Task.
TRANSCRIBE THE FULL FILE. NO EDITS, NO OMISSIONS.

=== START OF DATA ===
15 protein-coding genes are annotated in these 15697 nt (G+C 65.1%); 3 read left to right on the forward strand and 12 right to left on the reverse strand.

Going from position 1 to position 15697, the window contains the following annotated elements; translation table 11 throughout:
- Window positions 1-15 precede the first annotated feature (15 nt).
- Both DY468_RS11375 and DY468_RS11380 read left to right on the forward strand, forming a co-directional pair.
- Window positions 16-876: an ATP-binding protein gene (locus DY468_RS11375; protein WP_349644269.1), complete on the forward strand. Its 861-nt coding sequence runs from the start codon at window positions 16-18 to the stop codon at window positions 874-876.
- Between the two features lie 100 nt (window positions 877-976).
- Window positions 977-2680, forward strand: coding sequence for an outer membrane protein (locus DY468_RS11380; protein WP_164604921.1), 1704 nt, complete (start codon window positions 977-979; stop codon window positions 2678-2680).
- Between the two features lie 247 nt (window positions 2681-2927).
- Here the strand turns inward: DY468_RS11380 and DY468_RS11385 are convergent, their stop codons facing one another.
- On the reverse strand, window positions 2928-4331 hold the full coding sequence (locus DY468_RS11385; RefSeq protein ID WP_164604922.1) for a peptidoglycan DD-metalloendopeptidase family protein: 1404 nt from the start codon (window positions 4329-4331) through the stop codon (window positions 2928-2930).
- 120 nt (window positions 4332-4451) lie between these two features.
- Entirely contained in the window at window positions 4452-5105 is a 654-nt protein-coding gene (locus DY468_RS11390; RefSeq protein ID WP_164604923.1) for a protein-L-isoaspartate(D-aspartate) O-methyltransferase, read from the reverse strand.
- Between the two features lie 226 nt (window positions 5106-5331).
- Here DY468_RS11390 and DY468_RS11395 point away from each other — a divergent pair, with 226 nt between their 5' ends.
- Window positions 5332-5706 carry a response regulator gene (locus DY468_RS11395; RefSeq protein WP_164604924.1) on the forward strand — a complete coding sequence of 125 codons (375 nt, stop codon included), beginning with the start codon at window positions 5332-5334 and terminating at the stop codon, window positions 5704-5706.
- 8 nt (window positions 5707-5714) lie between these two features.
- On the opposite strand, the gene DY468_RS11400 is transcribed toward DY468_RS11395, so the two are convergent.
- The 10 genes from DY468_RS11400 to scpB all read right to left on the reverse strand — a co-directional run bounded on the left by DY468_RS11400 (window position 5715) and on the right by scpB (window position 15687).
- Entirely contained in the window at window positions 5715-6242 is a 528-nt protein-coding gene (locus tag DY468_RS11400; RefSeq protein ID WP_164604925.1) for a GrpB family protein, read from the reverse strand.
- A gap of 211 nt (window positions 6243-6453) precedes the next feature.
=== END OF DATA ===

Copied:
15 protein-coding genes are annotated in these 15697 nt (G+C 65.1%); 3 read left to right on the forward strand and 12 right to left on the reverse strand.

Going from position 1 to position 15697, the window contains the following annotated elements; translation table 11 throughout:
- Window positions 1-15 precede the first annotated feature (15 nt).
- Both DY468_RS11375 and DY468_RS11380 read left to right on the forward strand, forming a co-directional pair.
- Window positions 16-876: an ATP-binding protein gene (locus DY468_RS11375; protein WP_349644269.1), complete on the forward strand. Its 861-nt coding sequence runs from the start codon at window positions 16-18 to the stop codon at window positions 874-876.
- Between the two features lie 100 nt (window positions 877-976).
- Window positions 977-2680, forward strand: coding sequence for an outer membrane protein (locus DY468_RS11380; protein WP_164604921.1), 1704 nt, complete (start codon window positions 977-979; stop codon window positions 2678-2680).
- Between the two features lie 247 nt (window positions 2681-2927).
- Here the strand turns inward: DY468_RS11380 and DY468_RS11385 are convergent, their stop codons facing one another.
- On the reverse strand, window positions 2928-4331 hold the full coding sequence (locus DY468_RS11385; RefSeq protein ID WP_164604922.1) for a peptidoglycan DD-metalloendopeptidase family protein: 1404 nt from the start codon (window positions 4329-4331) through the stop codon (window positions 2928-2930).
- 120 nt (window positions 4332-4451) lie between these two features.
- Entirely contained in the window at window positions 4452-5105 is a 654-nt protein-coding gene (locus DY468_RS11390; RefSeq protein ID WP_164604923.1) for a protein-L-isoaspartate(D-aspartate) O-methyltransferase, read from the reverse strand.
- Between the two features lie 226 nt (window positions 5106-5331).
- Here DY468_RS11390 and DY468_RS11395 point away from each other — a divergent pair, with 226 nt between their 5' ends.
- Window positions 5332-5706 carry a response regulator gene (locus DY468_RS11395; RefSeq protein WP_164604924.1) on the forward strand — a complete coding sequence of 125 codons (375 nt, stop codon included), beginning with the start codon at window positions 5332-5334 and terminating at the stop codon, window positions 5704-5706.
- 8 nt (window positions 5707-5714) lie between these two features.
- On the opposite strand, the gene DY468_RS11400 is transcribed toward DY468_RS11395, so the two are convergent.
- The 10 genes from DY468_RS11400 to scpB all read right to left on the reverse strand — a co-directional run bounded on the left by DY468_RS11400 (window position 5715) and on the right by scpB (window position 15687).
- Entirely contained in the window at window positions 5715-6242 is a 528-nt protein-coding gene (locus tag DY468_RS11400; RefSeq protein ID WP_164604925.1) for a GrpB family protein, read from the reverse strand.
- A gap of 211 nt (window positions 6243-6453) precedes the next feature.